Electric car charging stations may not be as common as fuel stations, however, since 2011 there has been a significant increase in the number or charging points around the UK. With over 17,500 chargers located in over 6,000 locations; charging your electric car whilst out and about is becoming easier, so you don't need to worry about running out of battery power.
Where are they?
Finding your local electric car charging station is simple with websites and apps such as Zap-Map or Pod-Point, showing you where all your local charging points are located. All you need to do is enter your postcode and you will be presented with a map pin-pointing your local charging stations. You can also plan long-distance journeys so you don't need to panic about running out of battery charge to power your vehicle.
An increasing number of companies are installing workplace electric vehicle (EV) charging points for use by employees and visitors. It is at the company's discretion as to whether they charge for the use of the chargers or provide free charging facilities.
How do they work?
Electric cars currently use multiple standards of connection which can be confusing but it is nearly impossible to use the wrong connection. A far less stressful situation than accidentally filling your diesel car up with petrol! Worst case scenario would be that your car is charged at a slower speed than if you had used the correct connection.
How long does it take?
Charging times differ depending on the size of your vehicle battery and the speed of the charging point. There are three main types of EV chargers that represent different power outputs and therefore charging speeds, power is measured in kilowatts (kWh). The three types are:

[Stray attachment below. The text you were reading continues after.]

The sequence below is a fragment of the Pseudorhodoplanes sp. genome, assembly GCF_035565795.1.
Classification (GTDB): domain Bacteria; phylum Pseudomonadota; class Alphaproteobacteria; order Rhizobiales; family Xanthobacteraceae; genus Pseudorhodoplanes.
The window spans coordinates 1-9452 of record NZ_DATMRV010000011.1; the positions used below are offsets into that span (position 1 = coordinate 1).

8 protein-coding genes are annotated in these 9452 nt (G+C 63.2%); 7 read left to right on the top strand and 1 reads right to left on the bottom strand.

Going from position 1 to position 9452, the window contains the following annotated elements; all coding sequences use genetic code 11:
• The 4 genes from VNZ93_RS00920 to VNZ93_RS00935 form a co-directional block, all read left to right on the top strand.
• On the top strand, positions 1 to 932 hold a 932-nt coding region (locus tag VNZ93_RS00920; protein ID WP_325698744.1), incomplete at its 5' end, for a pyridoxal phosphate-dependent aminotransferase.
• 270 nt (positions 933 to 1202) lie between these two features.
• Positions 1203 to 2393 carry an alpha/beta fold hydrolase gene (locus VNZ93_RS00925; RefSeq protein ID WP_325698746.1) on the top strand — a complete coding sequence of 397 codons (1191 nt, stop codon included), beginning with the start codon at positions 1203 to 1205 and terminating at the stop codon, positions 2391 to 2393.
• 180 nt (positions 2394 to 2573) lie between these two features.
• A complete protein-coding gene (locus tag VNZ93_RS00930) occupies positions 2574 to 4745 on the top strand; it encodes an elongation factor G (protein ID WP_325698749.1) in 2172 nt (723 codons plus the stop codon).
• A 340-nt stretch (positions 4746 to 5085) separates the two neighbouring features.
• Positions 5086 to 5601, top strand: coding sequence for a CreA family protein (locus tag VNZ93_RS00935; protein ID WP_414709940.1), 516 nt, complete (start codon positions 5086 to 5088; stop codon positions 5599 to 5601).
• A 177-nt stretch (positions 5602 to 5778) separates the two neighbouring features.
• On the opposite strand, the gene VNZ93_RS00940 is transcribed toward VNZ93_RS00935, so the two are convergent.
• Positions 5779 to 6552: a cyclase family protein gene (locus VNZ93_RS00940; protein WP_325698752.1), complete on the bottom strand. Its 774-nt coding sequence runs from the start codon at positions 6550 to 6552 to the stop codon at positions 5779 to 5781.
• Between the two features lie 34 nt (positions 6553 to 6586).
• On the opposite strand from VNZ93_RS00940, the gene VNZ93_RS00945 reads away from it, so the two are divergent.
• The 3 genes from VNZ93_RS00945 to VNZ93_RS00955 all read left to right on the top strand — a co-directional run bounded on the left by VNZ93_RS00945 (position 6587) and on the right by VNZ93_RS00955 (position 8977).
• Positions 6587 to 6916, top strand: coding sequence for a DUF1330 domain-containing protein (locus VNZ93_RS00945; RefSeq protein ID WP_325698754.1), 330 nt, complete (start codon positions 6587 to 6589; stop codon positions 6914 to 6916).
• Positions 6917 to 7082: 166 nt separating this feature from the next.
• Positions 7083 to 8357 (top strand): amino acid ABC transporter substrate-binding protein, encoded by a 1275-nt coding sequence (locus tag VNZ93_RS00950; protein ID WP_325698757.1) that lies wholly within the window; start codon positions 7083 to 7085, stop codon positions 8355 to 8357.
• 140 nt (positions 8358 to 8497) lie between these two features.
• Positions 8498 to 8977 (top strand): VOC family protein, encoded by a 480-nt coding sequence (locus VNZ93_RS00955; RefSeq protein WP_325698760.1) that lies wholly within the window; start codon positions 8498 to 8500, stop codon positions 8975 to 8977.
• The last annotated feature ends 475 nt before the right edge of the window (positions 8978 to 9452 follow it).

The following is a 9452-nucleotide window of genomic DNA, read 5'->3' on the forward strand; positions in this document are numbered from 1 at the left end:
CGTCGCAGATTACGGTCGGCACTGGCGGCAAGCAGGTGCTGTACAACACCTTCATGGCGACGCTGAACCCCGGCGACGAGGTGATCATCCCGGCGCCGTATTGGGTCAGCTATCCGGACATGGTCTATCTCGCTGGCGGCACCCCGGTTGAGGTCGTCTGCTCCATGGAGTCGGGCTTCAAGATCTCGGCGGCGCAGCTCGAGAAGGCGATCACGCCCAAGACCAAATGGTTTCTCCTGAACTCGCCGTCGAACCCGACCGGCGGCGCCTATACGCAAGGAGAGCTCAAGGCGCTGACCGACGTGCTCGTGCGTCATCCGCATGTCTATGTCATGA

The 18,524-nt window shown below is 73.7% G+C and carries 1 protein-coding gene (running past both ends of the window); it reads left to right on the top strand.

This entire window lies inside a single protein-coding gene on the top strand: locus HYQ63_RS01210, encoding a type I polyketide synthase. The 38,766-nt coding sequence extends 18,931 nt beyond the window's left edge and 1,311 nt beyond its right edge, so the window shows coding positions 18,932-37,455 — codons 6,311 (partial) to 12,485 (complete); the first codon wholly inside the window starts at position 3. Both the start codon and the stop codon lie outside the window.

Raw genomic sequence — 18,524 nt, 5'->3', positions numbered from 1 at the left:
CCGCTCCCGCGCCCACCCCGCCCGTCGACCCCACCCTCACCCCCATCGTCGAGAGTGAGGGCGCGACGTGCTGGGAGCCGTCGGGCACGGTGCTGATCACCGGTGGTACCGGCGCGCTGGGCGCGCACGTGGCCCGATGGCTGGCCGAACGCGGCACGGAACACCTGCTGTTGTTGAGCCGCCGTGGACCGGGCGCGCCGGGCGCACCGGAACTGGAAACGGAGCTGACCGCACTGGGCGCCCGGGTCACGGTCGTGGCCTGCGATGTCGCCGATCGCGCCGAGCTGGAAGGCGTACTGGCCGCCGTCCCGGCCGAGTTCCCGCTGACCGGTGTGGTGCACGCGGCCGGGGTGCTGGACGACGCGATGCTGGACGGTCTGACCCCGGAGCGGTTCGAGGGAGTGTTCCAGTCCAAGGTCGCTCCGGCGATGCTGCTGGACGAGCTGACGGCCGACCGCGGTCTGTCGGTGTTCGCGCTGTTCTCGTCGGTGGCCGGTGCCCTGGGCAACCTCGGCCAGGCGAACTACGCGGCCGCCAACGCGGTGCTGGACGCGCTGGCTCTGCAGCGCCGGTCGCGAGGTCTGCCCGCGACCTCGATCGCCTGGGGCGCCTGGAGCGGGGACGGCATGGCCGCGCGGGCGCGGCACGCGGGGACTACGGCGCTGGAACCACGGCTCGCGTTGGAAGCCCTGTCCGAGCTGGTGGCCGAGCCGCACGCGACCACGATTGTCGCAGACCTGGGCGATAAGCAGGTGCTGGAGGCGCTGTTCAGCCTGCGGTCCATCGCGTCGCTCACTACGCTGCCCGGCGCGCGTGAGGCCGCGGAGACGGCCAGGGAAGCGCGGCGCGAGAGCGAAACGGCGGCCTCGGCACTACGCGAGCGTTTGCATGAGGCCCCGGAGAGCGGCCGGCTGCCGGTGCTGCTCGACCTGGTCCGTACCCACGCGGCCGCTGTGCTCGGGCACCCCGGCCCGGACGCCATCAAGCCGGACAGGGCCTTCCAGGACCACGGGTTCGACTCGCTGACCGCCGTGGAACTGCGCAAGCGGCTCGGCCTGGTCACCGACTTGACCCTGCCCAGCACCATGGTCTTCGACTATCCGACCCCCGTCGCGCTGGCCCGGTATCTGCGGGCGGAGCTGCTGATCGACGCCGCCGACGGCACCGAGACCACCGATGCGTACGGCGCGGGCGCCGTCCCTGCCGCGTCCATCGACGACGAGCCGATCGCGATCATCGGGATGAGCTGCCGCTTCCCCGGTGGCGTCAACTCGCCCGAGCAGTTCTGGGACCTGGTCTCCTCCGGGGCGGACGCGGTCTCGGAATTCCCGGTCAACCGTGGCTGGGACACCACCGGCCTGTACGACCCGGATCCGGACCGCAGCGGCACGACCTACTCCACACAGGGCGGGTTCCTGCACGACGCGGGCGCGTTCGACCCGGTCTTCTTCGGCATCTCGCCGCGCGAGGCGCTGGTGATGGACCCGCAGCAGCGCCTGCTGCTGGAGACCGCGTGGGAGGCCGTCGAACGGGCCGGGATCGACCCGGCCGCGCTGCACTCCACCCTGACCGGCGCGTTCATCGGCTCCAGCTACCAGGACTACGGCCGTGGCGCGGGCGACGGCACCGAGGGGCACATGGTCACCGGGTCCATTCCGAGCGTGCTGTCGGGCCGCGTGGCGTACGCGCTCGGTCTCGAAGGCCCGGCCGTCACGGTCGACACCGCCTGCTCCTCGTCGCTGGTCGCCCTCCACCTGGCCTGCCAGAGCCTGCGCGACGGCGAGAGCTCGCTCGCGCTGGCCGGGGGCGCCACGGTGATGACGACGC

- Rapid: provides power from 43 kWh and will charge the majority of EVs to 80% in around 30-60 minutes
- Fast: provides power from 7 kWh to 22 kWh and will charge an EV fully in 3-4 hours
- Slow: provides up to 3 kWh of power and are best used for overnight charging. Taking between 6 and 12 hours for a pure-EV or 2-4 hours for a plug-in hybrid electric vehicle (PHEV)
How much does it cost to charge?
Whilst many EV charge points are free to use, the majority of fast and rapid chargers do require payment. The rates of charging are often displayed as £ per kWh or £ per hour, with some charging points requiring a subscription account, whereas others can be be paid directly as single use. Prices and accepted payment types are displayed at the charging point or on websites/apps such as Zap-Map.
The most convenient and cost-effective method of charging is at your home. In 2019, the average domestic electricity rate is just over 14p per kWh so if your car has a 60 kWh battery it would cost you around £8.40 to charge from completely empty to full. If you have an Economy 7 meter you should be able to charge your vehicle for even cheaper overnight.
How do you charge at home?
EV charge points can be installed at your home but often require you to have off-street parking, for ease and safety. The majority of home chargers' power output are slow or fast types so you are best to think of it like a phone; charge it every night and start the day with 100% battery life. It is also worth noting that the higher powered charges will cost more than the slower 3 kW option but Goverment grants are available for the installation of home EV charge points. In some areas, on-street residential charging units are becoming more common.